RE: Re: RE: Re: RE: And I thought the important factor was v

Unread postPosted: 18 Aug 2012, 21:46
by arkadyrenko
I enjoy it because it is a critical, and under-reported, change in military planning for the future. It marks a fundamental change from the past 20 years, when GPS and precision bombing was all the rage, to a more realistic and more interesting future.

As it portends a return to great-power military development, much more interesting than anti-terrorism, and a new wave of technological development it is pretty interesting to me.

In either case, whether or not I enjoy it, it is a fact and will spawn a whole host of interesting elements in the future. (It also represents a potential advantage for the US, if the US can fight in a GPS denied environment, the US won't have any fear about denying GPS (or the Chinese equivalent) as part of a theater wide EW strategy)

Re: RE: Re: RE: Re: RE: And I thought the important factor w

Unread postPosted: 19 Aug 2012, 00:06
by popcorn
arkadyrenko wrote:Hmmm, I enjoy how the military is more or less assuming that GPS won't be around in a full scale war.

As for gliding, I think don't know if they will want to tie together the wings with the rocket pack. Logically, I suspect that to be a round 2 development. Get the rocket penetrator working and then worry about stand-off delivery.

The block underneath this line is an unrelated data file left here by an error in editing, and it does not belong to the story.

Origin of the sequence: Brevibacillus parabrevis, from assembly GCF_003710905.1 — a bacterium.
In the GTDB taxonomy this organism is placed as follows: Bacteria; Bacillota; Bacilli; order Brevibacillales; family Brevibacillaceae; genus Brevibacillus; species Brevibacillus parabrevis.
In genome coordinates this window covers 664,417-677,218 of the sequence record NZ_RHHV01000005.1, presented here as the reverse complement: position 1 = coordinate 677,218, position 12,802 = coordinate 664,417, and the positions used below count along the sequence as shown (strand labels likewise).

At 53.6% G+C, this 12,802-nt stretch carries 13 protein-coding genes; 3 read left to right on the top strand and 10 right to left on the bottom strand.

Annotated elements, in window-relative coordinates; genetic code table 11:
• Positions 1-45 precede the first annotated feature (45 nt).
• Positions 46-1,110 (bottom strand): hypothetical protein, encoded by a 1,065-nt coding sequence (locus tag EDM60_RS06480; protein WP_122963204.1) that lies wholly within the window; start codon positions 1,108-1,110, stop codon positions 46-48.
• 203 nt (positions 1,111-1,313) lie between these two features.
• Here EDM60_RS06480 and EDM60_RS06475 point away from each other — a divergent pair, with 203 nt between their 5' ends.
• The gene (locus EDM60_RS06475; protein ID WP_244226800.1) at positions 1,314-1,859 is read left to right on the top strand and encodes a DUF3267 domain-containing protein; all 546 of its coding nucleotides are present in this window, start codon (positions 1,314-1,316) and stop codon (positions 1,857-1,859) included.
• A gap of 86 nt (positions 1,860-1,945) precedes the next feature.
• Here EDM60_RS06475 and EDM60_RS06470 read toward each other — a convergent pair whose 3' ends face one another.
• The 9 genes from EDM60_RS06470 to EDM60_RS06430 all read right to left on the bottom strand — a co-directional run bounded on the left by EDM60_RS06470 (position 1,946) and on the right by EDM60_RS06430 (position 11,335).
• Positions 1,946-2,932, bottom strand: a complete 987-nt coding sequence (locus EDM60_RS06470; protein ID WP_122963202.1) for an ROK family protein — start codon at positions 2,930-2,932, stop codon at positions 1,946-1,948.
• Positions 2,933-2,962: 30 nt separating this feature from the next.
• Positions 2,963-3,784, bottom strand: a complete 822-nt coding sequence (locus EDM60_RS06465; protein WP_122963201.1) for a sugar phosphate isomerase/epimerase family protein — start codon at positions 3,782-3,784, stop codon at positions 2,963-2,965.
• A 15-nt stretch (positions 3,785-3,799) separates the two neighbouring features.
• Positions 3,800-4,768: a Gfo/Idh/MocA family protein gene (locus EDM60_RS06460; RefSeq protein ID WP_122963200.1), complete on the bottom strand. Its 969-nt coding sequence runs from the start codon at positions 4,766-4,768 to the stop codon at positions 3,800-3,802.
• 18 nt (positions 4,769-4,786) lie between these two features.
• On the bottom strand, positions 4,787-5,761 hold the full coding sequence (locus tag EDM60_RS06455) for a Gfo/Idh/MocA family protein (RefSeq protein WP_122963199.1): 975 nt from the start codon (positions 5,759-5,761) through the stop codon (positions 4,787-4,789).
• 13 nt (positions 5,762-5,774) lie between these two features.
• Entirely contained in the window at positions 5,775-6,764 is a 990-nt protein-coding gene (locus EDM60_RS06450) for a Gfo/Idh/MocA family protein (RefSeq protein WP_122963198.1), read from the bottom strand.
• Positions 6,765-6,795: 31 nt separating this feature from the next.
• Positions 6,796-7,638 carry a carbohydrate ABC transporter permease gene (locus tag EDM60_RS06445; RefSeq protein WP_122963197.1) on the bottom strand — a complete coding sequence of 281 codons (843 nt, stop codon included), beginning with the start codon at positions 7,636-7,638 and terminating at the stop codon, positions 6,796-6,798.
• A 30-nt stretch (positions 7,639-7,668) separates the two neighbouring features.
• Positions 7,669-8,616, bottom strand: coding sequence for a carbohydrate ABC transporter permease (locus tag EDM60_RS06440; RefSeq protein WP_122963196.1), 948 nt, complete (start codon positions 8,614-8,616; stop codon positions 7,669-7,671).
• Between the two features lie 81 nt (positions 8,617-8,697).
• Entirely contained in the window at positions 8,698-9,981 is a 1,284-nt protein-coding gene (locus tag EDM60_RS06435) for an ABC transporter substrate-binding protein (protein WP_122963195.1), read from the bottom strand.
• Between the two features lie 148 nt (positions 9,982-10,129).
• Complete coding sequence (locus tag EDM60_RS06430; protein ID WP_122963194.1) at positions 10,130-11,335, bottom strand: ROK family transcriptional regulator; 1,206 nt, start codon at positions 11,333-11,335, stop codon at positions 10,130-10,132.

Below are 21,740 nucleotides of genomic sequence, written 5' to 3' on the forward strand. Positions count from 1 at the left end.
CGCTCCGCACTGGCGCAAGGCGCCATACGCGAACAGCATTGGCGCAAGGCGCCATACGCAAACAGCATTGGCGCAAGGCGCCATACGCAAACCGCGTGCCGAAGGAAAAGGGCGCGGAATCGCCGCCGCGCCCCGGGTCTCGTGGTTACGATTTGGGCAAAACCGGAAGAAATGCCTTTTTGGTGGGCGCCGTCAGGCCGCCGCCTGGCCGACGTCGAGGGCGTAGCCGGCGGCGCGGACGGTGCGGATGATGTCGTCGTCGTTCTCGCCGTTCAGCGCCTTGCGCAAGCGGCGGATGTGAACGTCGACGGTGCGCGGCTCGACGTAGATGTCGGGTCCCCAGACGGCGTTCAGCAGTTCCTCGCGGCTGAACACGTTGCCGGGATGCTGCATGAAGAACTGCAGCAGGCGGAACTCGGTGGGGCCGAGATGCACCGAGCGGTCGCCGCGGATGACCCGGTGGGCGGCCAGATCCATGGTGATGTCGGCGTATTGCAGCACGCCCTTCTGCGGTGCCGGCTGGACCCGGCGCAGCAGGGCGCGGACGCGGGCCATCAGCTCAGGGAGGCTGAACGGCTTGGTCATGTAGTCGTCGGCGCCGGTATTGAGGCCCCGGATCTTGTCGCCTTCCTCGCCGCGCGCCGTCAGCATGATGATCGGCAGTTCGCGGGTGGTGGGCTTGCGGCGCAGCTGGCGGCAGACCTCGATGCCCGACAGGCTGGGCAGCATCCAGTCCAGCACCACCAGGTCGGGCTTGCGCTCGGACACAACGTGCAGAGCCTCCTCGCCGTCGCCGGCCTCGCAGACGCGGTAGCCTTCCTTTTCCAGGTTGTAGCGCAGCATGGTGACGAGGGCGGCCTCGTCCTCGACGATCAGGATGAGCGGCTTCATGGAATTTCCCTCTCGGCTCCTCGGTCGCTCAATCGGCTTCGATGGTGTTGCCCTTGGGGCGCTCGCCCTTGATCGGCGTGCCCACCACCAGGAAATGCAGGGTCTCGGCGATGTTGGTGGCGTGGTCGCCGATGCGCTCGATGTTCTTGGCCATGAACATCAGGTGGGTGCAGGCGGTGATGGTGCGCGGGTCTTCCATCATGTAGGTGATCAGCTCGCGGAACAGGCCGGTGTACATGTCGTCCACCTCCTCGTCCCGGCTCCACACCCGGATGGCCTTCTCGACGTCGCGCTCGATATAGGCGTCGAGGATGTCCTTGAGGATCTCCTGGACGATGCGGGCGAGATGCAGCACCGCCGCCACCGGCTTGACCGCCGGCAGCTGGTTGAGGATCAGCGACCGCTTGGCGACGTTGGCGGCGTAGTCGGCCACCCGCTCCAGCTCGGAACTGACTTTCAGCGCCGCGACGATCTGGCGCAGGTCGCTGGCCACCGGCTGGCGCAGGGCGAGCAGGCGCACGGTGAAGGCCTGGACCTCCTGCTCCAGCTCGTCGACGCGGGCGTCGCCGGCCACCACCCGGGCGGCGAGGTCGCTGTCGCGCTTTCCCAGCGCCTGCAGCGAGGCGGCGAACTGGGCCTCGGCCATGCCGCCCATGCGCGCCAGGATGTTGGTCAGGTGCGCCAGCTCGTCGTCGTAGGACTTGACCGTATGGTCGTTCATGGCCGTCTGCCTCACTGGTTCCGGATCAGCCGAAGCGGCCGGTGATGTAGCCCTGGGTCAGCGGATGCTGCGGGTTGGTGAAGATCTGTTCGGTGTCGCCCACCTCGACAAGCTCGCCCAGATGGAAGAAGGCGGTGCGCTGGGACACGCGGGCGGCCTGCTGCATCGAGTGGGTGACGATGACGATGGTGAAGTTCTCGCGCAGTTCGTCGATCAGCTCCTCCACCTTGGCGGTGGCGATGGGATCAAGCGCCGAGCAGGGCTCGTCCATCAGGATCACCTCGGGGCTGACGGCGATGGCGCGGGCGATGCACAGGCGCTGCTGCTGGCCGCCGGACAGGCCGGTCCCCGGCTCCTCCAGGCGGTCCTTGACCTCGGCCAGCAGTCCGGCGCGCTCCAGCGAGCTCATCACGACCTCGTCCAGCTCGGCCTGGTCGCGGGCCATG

Not much mystery or risk involve in developing a pair of wings for glide capability.. even getting the rocket technology right shouldn't be a big deal.

Re: RE: Re: RE: Re: RE: And I thought the important factor w

Unread postPosted: 19 Aug 2012, 00:53
by count_to_10
arkadyrenko wrote:I enjoy it because it is a critical, and under-reported, change in military planning for the future. It marks a fundamental change from the past 20 years, when GPS and precision bombing was all the rage, to a more realistic and more interesting future.

As it portends a return to great-power military development, much more interesting than anti-terrorism, and a new wave of technological development it is pretty interesting to me.

In either case, whether or not I enjoy it, it is a fact and will spawn a whole host of interesting elements in the future. (It also represents a potential advantage for the US, if the US can fight in a GPS denied environment, the US won't have any fear about denying GPS (or the Chinese equivalent) as part of a theater wide EW strategy)

At some point, the enemies of the US are going to deploy GPS guided weapons. I wonder how far along we are with area denial for that.